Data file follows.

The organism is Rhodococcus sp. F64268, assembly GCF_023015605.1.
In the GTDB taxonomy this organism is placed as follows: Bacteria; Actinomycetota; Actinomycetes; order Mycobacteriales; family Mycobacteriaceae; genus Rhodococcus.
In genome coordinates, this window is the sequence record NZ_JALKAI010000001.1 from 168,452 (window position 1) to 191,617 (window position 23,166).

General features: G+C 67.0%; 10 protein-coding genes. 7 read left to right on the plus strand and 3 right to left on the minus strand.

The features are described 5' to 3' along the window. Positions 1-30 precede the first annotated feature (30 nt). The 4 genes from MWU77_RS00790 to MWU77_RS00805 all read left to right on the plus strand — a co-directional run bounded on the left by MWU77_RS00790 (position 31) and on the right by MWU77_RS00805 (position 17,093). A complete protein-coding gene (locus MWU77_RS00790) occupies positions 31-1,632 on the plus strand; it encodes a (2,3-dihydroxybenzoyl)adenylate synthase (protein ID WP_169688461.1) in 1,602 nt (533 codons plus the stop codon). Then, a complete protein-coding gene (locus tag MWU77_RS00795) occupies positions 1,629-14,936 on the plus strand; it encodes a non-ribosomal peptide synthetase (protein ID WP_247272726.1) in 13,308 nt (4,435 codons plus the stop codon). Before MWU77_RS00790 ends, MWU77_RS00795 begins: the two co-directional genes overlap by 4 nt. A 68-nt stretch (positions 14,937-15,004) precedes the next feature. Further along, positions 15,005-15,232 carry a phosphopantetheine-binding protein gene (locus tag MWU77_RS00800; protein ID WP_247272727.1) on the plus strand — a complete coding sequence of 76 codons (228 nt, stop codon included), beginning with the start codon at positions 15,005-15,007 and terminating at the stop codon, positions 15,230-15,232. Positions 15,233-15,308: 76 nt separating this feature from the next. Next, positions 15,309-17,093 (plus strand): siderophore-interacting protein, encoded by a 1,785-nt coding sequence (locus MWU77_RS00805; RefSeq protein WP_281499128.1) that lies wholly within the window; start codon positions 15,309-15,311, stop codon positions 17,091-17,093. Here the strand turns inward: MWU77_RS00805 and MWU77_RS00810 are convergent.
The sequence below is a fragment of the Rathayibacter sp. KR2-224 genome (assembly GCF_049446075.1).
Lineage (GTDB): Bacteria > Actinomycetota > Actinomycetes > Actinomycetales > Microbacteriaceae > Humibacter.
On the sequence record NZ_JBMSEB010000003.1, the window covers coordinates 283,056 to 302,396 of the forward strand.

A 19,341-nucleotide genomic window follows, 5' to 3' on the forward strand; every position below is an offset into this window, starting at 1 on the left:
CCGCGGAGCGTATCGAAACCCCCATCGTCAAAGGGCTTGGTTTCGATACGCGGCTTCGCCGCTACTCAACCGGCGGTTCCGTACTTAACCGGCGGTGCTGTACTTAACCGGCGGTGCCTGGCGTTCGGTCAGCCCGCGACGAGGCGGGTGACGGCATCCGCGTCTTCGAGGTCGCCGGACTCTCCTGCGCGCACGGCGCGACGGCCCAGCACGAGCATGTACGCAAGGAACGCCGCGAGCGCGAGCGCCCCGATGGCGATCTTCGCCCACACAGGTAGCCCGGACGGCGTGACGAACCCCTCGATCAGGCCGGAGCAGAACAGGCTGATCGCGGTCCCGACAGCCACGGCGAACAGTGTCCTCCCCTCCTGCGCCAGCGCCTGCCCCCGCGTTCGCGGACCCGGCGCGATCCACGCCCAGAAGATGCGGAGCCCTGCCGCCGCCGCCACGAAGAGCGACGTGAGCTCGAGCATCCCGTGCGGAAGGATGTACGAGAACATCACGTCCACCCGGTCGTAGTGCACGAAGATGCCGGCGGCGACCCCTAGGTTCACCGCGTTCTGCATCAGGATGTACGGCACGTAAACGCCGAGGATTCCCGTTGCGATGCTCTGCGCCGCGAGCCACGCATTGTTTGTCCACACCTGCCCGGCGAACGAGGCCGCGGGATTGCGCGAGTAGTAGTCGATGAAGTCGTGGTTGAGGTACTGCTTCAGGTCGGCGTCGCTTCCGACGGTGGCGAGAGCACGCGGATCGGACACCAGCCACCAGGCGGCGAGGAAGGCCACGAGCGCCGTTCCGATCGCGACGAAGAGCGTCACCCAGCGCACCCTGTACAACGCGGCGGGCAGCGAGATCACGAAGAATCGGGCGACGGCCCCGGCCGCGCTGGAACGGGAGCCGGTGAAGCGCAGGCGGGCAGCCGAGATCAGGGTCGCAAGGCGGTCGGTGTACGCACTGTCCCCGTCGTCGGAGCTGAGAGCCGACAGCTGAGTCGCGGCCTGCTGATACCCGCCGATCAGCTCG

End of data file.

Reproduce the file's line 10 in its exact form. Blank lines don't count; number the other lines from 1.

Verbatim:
CCGCGGAGCGTATCGAAACCCCCATCGTCAAAGGGCTTGGTTTCGATACGCGGCTTCGCCGCTACTCAACCGGCGGTTCCGTACTTAACCGGCGGTGCTGTACTTAACCGGCGGTGCCTGGCGTTCGGTCAGCCCGCGACGAGGCGGGTGACGGCATCCGCGTCTTCGAGGTCGCCGGACTCTCCTGCGCGCACGGCGCGACGGCCCAGCACGAGCATGTACGCAAGGAACGCCGCGAGCGCGAGCGCCCCGATGGCGATCTTCGCCCACACAGGTAGCCCGGACGGCGTGACGAACCCCTCGATCAGGCCGGAGCAGAACAGGCTGATCGCGGTCCCGACAGCCACGGCGAACAGTGTCCTCCCCTCCTGCGCCAGCGCCTGCCCCCGCGTTCGCGGACCCGGCGCGATCCACGCCCAGAAGATGCGGAGCCCTGCCGCCGCCGCCACGAAGAGCGACGTGAGCTCGAGCATCCCGTGCGGAAGGATGTACGAGAACATCACGTCCACCCGGTCGTAGTGCACGAAGATGCCGGCGGCGACCCCTAGGTTCACCGCGTTCTGCATCAGGATGTACGGCACGTAAACGCCGAGGATTCCCGTTGCGATGCTCTGCGCCGCGAGCCACGCATTGTTTGTCCACACCTGCCCGGCGAACGAGGCCGCGGGATTGCGCGAGTAGTAGTCGATGAAGTCGTGGTTGAGGTACTGCTTCAGGTCGGCGTCGCTTCCGACGGTGGCGAGAGCACGCGGATCGGACACCAGCCACCAGGCGGCGAGGAAGGCCACGAGCGCCGTTCCGATCGCGACGAAGAGCGTCACCCAGCGCACCCTGTACAACGCGGCGGGCAGCGAGATCACGAAGAATCGGGCGACGGCCCCGGCCGCGCTGGAACGGGAGCCGGTGAAGCGCAGGCGGGCAGCCGAGATCAGGGTCGCAAGGCGGTCGGTGTACGCACTGTCCCCGTCGTCGGAGCTGAGAGCCGACAGCTGAGTCGCGGCCTGCTGATACCCGCCGATCAGCTCG